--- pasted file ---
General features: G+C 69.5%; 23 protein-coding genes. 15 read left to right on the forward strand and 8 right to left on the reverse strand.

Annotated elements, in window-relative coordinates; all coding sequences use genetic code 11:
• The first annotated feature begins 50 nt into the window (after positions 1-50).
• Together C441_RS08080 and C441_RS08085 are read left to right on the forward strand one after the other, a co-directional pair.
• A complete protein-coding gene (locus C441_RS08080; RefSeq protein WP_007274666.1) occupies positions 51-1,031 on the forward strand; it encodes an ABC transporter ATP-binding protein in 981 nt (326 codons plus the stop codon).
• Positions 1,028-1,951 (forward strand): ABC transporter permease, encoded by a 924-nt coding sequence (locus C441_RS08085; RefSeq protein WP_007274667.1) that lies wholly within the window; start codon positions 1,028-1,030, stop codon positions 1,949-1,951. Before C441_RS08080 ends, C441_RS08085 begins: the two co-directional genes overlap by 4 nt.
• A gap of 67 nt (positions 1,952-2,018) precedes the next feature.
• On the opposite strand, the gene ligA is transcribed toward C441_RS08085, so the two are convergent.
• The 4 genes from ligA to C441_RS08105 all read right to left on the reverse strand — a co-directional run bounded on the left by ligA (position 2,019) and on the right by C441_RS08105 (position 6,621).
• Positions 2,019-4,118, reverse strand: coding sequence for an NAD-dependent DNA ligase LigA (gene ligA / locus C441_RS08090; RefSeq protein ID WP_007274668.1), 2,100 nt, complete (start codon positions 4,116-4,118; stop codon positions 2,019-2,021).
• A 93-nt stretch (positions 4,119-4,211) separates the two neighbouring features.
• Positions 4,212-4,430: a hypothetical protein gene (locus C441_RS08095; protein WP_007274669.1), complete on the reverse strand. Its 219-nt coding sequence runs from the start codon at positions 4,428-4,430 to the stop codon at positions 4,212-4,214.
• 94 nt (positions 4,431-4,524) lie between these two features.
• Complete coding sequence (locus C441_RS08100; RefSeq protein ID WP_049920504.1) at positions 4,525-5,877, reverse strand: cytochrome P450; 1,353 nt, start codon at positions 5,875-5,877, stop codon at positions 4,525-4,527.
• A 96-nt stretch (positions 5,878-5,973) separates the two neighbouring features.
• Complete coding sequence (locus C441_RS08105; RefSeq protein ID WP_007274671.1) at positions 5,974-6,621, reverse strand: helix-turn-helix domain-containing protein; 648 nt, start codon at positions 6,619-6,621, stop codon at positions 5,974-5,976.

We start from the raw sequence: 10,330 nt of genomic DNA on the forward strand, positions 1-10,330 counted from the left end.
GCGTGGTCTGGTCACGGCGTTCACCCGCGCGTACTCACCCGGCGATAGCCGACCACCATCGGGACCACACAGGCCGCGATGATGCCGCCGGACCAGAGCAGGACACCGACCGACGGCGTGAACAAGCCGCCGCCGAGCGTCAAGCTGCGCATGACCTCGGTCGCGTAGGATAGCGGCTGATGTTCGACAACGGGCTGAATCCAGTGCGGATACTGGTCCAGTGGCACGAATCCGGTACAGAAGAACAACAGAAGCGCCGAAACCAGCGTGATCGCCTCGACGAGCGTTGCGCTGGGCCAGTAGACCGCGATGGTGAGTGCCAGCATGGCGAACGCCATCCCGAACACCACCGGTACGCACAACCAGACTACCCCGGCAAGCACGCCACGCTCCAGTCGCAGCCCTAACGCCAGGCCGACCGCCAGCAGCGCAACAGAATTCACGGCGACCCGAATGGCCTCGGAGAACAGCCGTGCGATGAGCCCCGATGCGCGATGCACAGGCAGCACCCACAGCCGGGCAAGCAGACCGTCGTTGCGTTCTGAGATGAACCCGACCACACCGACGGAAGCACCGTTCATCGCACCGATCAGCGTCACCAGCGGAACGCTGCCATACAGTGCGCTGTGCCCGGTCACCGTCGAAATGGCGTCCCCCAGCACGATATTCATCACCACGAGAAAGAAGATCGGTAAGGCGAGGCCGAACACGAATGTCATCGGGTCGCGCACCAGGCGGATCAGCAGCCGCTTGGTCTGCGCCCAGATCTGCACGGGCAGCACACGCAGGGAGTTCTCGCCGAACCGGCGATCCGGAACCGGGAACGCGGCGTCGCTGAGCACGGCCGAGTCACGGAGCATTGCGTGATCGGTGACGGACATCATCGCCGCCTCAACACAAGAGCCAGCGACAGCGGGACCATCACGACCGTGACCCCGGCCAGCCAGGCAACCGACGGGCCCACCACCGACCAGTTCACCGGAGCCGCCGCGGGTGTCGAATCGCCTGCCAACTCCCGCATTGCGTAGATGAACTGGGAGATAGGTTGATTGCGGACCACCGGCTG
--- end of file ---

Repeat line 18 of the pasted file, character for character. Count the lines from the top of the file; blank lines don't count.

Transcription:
GCGTGGTCTGGTCACGGCGTTCACCCGCGCGTACTCACCCGGCGATAGCCGACCACCATCGGGACCACACAGGCCGCGATGATGCCGCCGGACCAGAGCAGGACACCGACCGACGGCGTGAACAAGCCGCCGCCGAGCGTCAAGCTGCGCATGACCTCGGTCGCGTAGGATAGCGGCTGATGTTCGACAACGGGCTGAATCCAGTGCGGATACTGGTCCAGTGGCACGAATCCGGTACAGAAGAACAACAGAAGCGCCGAAACCAGCGTGATCGCCTCGACGAGCGTTGCGCTGGGCCAGTAGACCGCGATGGTGAGTGCCAGCATGGCGAACGCCATCCCGAACACCACCGGTACGCACAACCAGACTACCCCGGCAAGCACGCCACGCTCCAGTCGCAGCCCTAACGCCAGGCCGACCGCCAGCAGCGCAACAGAATTCACGGCGACCCGAATGGCCTCGGAGAACAGCCGTGCGATGAGCCCCGATGCGCGATGCACAGGCAGCACCCACAGCCGGGCAAGCAGACCGTCGTTGCGTTCTGAGATGAACCCGACCACACCGACGGAAGCACCGTTCATCGCACCGATCAGCGTCACCAGCGGAACGCTGCCATACAGTGCGCTGTGCCCGGTCACCGTCGAAATGGCGTCCCCCAGCACGATATTCATCACCACGAGAAAGAAGATCGGTAAGGCGAGGCCGAACACGAATGTCATCGGGTCGCGCACCAGGCGGATCAGCAGCCGCTTGGTCTGCGCCCAGATCTGCACGGGCAGCACACGCAGGGAGTTCTCGCCGAACCGGCGATCCGGAACCGGGAACGCGGCGTCGCTGAGCACGGCCGAGTCACGGAGCATTGCGTGATCGGTGACGGACATCATCGCCGCCTCAACACAAGAGCCAGCGACAGCGGGACCATCACGACCGTGACCCCGGCCAGCCAGGCAACCGACGGGCCCACCACCGACCAGTTCACCGGAGCCGCCGCGGGTGTCGAATCGCCTGCCAACTCCCGCATTGCGTAGATGAACTGGGAGATAGGTTGATTGCGGACCACCGGCTG